We are late arrivals, but that's precisely why we are in time to get it right. In the 1980s, there was a shift in the scale of developed economies' competitiveness and employment levers, and the United States was the first to spot the new paradigm. In fact, in the 1990s, works by PhD. David Birch were already evidencing that, contrary to the then popular view, it was not the major corporations that boosted employment most, but start-ups. In particular, the conclusion reached by this MIT researcher was that 80% of jobs created in that decade were attributable to SMEs less than 4 years old.
In light of these results, the federal government ramped up its backing for training and expanding start-ups, creating financial instruments which, coupled with private capital, have enabled technologies like GPS, Internet and Wi-Fi to develop. Recently, a study conducted by the Kauffman Foundation underpinned the strategic role played by business initiatives in the US, concluding that start-ups have driven all net job creation in the last few decades, which shows that the culture of entrepreneurship has gained considerable ground on the culture of management in the period.
This manner of understanding the world of business is a valuable intangible asset since entrepreneurs have incentives to broaden the range of production possibilities, while managers, more efficiency-driven, are motivated to operate within it–the economic success of Silicon Valley and Israel, two of the top eco-systems for global entrepreneurship, are evidence of this. Spain, which has traditionally been slow to appreciate the potential of small-scale business, has also started to make significant progress in this direction.
The Ministry of Industry has identified more than 2,500 public and private platforms focusing on boosting entrepreneurship. However, despite increasing the support, the strategy is not working, as evidenced by the shaky path towards economic recovery and, above all, the figure of five million unemployed. The fact is that these mechanisms have neither prevented the fall in the business birth rate (more than 40% since 2007) nor helped start-ups, with a few notable exceptions, to gain enough projection to be able to accelerate the transition towards an economy that is skewed towards production.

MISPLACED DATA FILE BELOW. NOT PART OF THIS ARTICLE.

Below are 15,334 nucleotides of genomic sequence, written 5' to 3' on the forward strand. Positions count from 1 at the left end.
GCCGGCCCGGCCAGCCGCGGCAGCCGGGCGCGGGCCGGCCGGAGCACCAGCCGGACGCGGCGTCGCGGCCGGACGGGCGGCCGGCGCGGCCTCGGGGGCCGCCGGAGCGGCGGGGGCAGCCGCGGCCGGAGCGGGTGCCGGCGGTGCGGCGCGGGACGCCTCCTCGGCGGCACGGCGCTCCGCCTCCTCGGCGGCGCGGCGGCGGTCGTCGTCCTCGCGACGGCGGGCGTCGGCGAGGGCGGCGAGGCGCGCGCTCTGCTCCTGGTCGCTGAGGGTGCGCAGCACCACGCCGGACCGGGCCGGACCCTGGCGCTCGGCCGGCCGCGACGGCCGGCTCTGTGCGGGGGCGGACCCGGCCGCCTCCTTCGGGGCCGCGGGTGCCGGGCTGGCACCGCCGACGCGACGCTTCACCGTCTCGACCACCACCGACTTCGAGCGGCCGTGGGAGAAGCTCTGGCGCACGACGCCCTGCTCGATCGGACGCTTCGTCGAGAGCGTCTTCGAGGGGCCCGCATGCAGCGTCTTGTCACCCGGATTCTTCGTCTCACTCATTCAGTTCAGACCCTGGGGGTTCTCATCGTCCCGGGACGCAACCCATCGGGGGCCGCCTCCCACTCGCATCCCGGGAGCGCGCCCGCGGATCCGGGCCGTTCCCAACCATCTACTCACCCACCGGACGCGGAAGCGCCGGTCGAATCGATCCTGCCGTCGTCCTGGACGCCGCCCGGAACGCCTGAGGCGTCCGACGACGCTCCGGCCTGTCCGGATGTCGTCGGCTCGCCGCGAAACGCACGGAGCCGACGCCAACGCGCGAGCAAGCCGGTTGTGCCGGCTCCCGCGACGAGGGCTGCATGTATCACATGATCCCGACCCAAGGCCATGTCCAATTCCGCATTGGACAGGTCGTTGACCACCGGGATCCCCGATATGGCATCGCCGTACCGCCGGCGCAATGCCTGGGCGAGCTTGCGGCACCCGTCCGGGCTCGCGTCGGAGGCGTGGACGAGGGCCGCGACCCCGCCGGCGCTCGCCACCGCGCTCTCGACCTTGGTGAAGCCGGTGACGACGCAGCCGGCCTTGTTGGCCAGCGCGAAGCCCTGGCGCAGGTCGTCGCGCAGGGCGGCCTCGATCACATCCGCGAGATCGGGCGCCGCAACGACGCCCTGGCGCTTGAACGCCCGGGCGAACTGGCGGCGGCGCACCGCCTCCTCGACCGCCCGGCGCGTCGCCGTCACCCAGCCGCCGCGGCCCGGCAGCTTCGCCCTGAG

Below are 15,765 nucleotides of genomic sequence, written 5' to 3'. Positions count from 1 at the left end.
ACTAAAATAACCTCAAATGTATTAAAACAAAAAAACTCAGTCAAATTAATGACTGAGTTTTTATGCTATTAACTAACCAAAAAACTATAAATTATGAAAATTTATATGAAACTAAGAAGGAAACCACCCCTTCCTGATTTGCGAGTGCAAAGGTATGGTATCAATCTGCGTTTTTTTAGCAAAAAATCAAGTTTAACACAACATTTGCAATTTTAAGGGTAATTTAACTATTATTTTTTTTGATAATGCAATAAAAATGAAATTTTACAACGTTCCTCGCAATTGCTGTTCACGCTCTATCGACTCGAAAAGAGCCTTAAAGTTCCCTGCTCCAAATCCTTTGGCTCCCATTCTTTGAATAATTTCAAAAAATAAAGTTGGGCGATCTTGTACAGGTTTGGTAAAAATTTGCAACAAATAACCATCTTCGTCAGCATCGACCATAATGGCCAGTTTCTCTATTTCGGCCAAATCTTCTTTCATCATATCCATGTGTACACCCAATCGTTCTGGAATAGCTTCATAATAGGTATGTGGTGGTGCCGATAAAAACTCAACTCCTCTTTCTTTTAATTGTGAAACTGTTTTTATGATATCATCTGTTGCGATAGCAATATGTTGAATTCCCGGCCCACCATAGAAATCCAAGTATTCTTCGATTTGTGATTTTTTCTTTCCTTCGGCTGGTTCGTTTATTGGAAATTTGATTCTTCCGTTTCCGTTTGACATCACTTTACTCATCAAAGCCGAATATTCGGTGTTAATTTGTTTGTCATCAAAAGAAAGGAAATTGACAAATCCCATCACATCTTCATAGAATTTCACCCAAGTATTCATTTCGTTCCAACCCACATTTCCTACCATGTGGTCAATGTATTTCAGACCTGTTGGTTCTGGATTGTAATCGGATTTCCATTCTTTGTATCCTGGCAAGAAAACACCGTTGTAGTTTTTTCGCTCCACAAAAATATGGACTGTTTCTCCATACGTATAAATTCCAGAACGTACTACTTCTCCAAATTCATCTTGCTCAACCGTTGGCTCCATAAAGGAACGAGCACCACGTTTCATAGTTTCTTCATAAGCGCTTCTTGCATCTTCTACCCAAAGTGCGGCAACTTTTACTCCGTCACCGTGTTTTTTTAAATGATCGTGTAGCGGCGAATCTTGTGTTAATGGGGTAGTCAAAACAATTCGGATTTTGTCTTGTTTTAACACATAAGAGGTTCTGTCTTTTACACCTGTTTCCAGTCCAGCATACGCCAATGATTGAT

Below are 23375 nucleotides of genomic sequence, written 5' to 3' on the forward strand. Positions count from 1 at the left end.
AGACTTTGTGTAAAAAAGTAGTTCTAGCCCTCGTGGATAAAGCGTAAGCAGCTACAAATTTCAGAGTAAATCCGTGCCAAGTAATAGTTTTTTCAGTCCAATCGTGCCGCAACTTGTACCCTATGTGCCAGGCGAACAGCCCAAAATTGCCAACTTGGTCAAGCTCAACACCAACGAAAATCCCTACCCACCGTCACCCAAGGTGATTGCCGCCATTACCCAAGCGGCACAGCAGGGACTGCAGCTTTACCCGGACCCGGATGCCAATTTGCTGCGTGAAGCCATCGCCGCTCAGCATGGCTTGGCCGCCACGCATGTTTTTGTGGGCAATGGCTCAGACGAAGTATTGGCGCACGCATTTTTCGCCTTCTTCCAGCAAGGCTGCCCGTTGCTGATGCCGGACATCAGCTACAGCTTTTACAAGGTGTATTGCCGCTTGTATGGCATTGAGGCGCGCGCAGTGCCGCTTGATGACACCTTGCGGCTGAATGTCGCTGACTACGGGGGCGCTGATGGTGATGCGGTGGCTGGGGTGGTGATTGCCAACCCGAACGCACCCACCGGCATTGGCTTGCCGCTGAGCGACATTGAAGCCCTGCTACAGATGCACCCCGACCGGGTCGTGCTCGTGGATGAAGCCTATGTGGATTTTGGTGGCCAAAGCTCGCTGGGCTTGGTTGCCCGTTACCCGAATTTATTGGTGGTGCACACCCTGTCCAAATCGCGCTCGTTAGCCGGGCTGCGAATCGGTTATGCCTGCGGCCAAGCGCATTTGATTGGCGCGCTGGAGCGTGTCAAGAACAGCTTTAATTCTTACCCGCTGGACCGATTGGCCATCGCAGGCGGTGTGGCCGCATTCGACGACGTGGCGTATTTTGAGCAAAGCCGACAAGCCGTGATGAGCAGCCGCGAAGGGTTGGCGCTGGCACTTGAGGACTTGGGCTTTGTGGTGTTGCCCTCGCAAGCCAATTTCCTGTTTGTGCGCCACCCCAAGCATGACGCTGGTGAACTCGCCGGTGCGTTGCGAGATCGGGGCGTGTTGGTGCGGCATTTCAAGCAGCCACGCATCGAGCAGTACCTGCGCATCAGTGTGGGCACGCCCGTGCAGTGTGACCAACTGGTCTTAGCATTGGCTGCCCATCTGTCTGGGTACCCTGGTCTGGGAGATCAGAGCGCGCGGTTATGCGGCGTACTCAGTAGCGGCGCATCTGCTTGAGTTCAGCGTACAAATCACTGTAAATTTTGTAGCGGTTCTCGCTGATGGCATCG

The reason for the lack of results is the way the measures have been implemented. While in the United States–giving a renewed boost to the policy of support for entrepreneurship–Start-up America was launched, based on the Chilean experience, a major public-private cooperation programme between the federal government and the country's leading companies to channel and coordinate efforts to help entrepreneurs, in Spain there has been little or no joint action between the administrations and the possibility of setting up strategic alliances with the cornerstones of business fabric has not been sufficiently explored.
If these deficiencies were corrected there is every likelihood that the measures implemented would end up having the intended multiplying effect on employment and innovation. The tough financial environment means the administration must make further cuts to the budget, but building bridges for cooperation with the private sector, coupled with greater coordination between institutions, would enable the government resulting from the 20 November election to continue to change scale through support to entrepreneurs with no need to increase the taxpayer funds already earmarked for this purpose and, no doubt, with better results.
If we are to avoid confusing progress with growth, as we did during the real estate boom, Spain must have more business initiative, especially in technology- and knowledge-intensive sectors, which offer greater upside. For there to be real progress, high-potential entrepreneurship must take its place as the engine of the economy, just as the culture of hard work and talent must replace that of speculation and subsidy. Spain needs a real "Start-up Spain" plan, and the sooner the better.
* This article is signed and supported by a group of professors and entrepreneurs who advocate the launch of a plan to foster entrepreneurship and the creation of new companies. (Professor at Universidad Rey Juan Carlos), (Professor at ESADE Business School), (Tuenti. Entrepreneur), Gustavo Garcia (Buyvip. Entrepreneur), (Business Angel and Chamberi Valley), (Tetuan Valley. Entrepreneur) and (Business Angel and Seedrocket).
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